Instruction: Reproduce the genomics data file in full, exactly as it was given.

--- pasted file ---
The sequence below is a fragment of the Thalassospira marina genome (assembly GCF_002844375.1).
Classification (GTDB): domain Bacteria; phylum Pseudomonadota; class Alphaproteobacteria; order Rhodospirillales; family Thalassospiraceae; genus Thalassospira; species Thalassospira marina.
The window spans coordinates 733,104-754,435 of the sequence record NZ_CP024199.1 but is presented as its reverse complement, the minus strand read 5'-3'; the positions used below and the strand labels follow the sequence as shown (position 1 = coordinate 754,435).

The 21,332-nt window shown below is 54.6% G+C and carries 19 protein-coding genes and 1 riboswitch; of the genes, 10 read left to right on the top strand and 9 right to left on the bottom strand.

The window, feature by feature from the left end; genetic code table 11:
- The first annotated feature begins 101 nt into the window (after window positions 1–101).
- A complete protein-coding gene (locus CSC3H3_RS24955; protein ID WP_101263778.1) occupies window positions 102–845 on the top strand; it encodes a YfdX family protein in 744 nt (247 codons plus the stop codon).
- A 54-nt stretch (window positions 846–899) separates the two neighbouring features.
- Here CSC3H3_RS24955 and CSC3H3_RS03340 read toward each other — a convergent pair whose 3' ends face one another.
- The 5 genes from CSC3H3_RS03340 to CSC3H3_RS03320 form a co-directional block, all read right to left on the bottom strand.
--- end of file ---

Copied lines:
The sequence below is a fragment of the Thalassospira marina genome (assembly GCF_002844375.1).
Classification (GTDB): domain Bacteria; phylum Pseudomonadota; class Alphaproteobacteria; order Rhodospirillales; family Thalassospiraceae; genus Thalassospira; species Thalassospira marina.
The window spans coordinates 733,104-754,435 of the sequence record NZ_CP024199.1 but is presented as its reverse complement, the minus strand read 5'-3'; the positions used below and the strand labels follow the sequence as shown (position 1 = coordinate 754,435).

The 21,332-nt window shown below is 54.6% G+C and carries 19 protein-coding genes and 1 riboswitch; of the genes, 10 read left to right on the top strand and 9 right to left on the bottom strand.

The window, feature by feature from the left end; genetic code table 11:
- The first annotated feature begins 101 nt into the window (after window positions 1–101).
- A complete protein-coding gene (locus CSC3H3_RS24955; protein ID WP_101263778.1) occupies window positions 102–845 on the top strand; it encodes a YfdX family protein in 744 nt (247 codons plus the stop codon).
- A 54-nt stretch (window positions 846–899) separates the two neighbouring features.
- Here CSC3H3_RS24955 and CSC3H3_RS03340 read toward each other — a convergent pair whose 3' ends face one another.
- The 5 genes from CSC3H3_RS03340 to CSC3H3_RS03320 form a co-directional block, all read right to left on the bottom strand.